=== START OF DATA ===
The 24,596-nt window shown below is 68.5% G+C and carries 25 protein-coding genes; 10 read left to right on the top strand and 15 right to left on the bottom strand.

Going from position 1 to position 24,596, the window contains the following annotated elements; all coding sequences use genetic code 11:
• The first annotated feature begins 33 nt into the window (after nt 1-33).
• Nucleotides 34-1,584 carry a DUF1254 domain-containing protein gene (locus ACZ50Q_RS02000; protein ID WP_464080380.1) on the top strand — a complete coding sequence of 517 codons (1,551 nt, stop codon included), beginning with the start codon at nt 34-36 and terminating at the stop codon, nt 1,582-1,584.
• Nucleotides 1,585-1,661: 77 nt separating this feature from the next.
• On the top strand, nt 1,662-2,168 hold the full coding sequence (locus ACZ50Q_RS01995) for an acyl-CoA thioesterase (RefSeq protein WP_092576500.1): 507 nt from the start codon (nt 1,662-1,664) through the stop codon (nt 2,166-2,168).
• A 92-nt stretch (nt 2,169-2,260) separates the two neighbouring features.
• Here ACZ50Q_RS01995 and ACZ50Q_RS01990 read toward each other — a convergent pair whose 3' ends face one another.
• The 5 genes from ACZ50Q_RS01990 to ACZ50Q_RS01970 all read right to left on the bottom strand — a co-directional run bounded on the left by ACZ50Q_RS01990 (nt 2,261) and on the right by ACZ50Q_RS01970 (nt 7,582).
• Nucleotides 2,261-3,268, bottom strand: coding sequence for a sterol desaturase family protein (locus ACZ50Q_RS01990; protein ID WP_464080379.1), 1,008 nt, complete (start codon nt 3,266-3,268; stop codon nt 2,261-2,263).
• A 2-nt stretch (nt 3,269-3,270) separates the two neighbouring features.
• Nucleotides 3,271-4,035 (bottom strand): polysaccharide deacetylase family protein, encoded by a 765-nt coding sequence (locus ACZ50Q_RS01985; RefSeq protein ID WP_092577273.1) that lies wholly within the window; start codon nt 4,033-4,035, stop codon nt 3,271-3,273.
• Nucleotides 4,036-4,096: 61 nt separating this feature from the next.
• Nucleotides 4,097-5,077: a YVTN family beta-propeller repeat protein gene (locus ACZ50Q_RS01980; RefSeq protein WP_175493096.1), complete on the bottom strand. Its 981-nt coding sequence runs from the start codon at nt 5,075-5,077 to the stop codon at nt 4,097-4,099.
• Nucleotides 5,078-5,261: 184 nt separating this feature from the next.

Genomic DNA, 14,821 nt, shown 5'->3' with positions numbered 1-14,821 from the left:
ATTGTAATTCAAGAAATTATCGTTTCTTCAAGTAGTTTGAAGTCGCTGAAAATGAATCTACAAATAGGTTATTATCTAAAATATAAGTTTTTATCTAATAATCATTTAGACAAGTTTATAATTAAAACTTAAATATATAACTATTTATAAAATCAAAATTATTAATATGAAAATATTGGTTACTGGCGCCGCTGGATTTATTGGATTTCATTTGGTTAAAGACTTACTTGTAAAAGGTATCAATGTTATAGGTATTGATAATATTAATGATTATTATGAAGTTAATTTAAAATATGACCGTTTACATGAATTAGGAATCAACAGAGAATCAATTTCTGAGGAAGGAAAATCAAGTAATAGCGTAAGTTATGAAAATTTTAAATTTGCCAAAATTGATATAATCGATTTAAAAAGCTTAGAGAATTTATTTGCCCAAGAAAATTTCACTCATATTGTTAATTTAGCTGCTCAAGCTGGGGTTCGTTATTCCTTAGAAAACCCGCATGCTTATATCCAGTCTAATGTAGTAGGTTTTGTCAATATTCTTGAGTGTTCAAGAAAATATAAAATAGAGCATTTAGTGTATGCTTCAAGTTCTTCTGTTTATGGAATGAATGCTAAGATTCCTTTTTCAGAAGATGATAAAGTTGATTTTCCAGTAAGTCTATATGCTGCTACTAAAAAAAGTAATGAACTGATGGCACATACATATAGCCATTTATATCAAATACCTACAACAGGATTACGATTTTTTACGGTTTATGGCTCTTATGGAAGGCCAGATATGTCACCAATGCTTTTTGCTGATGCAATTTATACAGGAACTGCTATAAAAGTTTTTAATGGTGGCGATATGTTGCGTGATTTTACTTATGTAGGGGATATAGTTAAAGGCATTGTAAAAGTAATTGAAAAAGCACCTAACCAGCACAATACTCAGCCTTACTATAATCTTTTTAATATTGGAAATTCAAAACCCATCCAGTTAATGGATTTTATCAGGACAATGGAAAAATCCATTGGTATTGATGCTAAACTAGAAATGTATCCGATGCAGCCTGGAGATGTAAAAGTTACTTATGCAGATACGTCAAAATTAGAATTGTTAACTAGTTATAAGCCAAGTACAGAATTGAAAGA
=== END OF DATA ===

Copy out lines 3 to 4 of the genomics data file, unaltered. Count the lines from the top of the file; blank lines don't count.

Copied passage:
• The first annotated feature begins 33 nt into the window (after nt 1-33).
• Nucleotides 34-1,584 carry a DUF1254 domain-containing protein gene (locus ACZ50Q_RS02000; protein ID WP_464080380.1) on the top strand — a complete coding sequence of 517 codons (1,551 nt, stop codon included), beginning with the start codon at nt 34-36 and terminating at the stop codon, nt 1,582-1,584.